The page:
Thinking Trinity: No God Behind the Back of Jesus


What if the Nicene assertion of Christ’s Jesus’ consubstantial unity with the Father is not true? In the previous article I focused on the story of the paralytic and Christ’s word of forgiveness and argued that if Christ is not one in being and agency with God, then his word of forgiveness is only a human word, lacking ultimate validity and redemptive power. A prophet may speak in the name of God; but his word remains at infinite remove from the transcendent Creator whom he represents. A prophet may speak promise and judgment on behalf of YHWH; but he cannot command the seas and recreate the cosmos. The word of the prophet is not homoousios with the eternal Word.

One might expand upon this theme in various ways. If Christ is not consubstantial with the Father, then his death on Golgotha is not the death of God for the sins of the world. If Christ is not consubstantial with the Father, then his resurrection on Easter morning is not the rebirth and transfiguration of humanity. If Christ is not consubstantial with the Father, then we will be judged at the Last Day not by the Crucified, who still bears upon his body the wounds of ransom and love, but by the Deus Incognito who haunts our nightmares.

Every important soteriological claim of the gospel depends on the consubstantiality of the Son and Spirit with the Father, for every important soteriological claim depends on the identity of God in his self-communication and self-giving. As T. F. Torrance liked to say, “There is no God behind the back of Jesus.”

This evangelical truth was firmly impressed upon Torrance during his service in World War II as a chaplain for the British army. After an engagement in Italy, TFT went in search for wounded soldiers:

When daylight filtered through I came across a young soldier (private Phillips) scarcely twenty years old lying mortally wounded on the ground, who clearly had not long to live. As I knelt down and bent over him, he said “Padre, is God really like Jesus?” I assured him that he was … As I prayed and commended him to the Lord Jesus he passed away.

The homoousion of the Council of Nicaea boldly declares the ontological identity of Jesus Christ with the Creator of the universe. During the fourth century Arians and Semi-Arians were content to affirm the likeness of Christ to the Father. They might disagree about the points of likeness; but they all agreed that there could not be an identity of being. In their eyes, such an assertion would compromise the simplicity and holy transcendence of the Deity. The Son is a creature, created by the unbegotten God from out of nothing. No matter how exalted a creature he may be, the distance between the Son and his Maker is infinite. The one thing that the Arian Christ cannot communicate to humanity is God.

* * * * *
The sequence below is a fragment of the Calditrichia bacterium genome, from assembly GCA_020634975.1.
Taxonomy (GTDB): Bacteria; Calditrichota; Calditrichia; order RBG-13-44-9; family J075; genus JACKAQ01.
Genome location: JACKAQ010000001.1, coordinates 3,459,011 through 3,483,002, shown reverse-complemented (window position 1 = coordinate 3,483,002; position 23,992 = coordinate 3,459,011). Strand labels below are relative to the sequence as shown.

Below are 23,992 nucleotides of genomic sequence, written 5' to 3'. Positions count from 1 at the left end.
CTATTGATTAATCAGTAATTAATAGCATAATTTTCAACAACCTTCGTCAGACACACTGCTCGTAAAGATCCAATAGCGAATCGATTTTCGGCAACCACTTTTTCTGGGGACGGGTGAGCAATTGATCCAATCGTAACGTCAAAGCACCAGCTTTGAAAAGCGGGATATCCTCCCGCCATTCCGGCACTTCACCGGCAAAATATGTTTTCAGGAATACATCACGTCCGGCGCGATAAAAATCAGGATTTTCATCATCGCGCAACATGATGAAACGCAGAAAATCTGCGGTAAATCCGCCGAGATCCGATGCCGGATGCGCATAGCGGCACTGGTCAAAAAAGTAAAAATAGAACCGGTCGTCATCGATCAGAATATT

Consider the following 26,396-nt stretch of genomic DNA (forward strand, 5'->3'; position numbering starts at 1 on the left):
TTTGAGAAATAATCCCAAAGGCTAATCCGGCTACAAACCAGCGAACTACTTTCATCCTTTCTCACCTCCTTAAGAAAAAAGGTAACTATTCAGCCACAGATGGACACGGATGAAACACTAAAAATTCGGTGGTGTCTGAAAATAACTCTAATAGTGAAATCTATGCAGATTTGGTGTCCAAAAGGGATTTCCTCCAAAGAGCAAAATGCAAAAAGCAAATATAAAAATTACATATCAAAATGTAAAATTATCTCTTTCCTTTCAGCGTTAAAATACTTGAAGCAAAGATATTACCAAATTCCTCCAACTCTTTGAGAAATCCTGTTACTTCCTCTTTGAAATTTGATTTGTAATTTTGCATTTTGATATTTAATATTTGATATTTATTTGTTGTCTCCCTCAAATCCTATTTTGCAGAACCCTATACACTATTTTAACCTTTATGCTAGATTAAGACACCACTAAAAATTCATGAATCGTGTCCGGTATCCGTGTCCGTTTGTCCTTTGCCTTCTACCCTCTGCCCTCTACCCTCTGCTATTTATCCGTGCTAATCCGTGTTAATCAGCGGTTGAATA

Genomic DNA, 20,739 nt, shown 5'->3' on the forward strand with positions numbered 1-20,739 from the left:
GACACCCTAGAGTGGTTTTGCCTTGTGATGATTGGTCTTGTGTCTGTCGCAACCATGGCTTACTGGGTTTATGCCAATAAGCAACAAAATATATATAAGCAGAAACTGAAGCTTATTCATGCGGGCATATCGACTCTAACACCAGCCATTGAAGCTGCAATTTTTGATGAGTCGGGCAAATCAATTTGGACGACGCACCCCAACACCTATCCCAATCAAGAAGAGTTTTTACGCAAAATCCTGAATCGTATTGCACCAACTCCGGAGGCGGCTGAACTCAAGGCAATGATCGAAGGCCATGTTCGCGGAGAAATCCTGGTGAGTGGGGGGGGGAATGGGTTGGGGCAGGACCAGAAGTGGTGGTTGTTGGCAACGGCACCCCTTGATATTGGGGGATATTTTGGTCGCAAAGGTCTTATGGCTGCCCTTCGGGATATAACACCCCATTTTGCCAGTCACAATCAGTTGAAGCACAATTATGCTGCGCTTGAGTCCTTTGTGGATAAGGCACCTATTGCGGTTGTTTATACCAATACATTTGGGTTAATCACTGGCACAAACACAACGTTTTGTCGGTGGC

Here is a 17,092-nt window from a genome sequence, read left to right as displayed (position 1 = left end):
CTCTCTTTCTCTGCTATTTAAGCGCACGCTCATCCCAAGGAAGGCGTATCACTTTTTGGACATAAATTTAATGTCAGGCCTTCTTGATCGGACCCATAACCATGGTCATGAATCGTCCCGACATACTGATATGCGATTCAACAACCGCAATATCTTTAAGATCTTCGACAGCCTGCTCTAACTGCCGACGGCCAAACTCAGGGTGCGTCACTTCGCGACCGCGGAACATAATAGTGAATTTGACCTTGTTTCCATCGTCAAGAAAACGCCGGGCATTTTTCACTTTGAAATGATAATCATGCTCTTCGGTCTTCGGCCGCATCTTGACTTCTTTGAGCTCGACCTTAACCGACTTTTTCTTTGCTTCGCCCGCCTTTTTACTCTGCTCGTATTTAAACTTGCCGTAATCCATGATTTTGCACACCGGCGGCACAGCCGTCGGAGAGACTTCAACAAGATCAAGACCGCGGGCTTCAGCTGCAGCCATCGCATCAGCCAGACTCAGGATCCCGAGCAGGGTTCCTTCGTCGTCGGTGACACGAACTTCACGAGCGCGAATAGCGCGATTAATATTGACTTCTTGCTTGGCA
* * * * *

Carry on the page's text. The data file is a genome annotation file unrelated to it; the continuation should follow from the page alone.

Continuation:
George D. Dragas identifies the fundamental difference between Arius and St Athanasius on this point—the potential of the world to bear the uncreated Deity:

St. Athanasius holds that creation does not know God without God, because it was not made nor has it been sustained in existence without God’s direct action. In other words, creation is ontologically and therefore epistemologically dependent on God in a direct manner. Thus, man enjoys existence and knowledge in God directly, and this means that there is no radical incompatibility between the eternal and ineffable being of God and the temporal being of creation which is totally other than his. The fact that creation emerges out of nothing does not exclude it from sharing in the being of God. Or, the Being of God is not something closed to itself, but like a fountain overflowing with activity. The contact then between God and the world is direct and this is the import of the Church’s confession of Jesus as the Son of God. This direct existential contact implies direct epistemological contact. If Jesus of Nazareth reveals God, then he must be really God, and if he is really God, he must be God the Creator.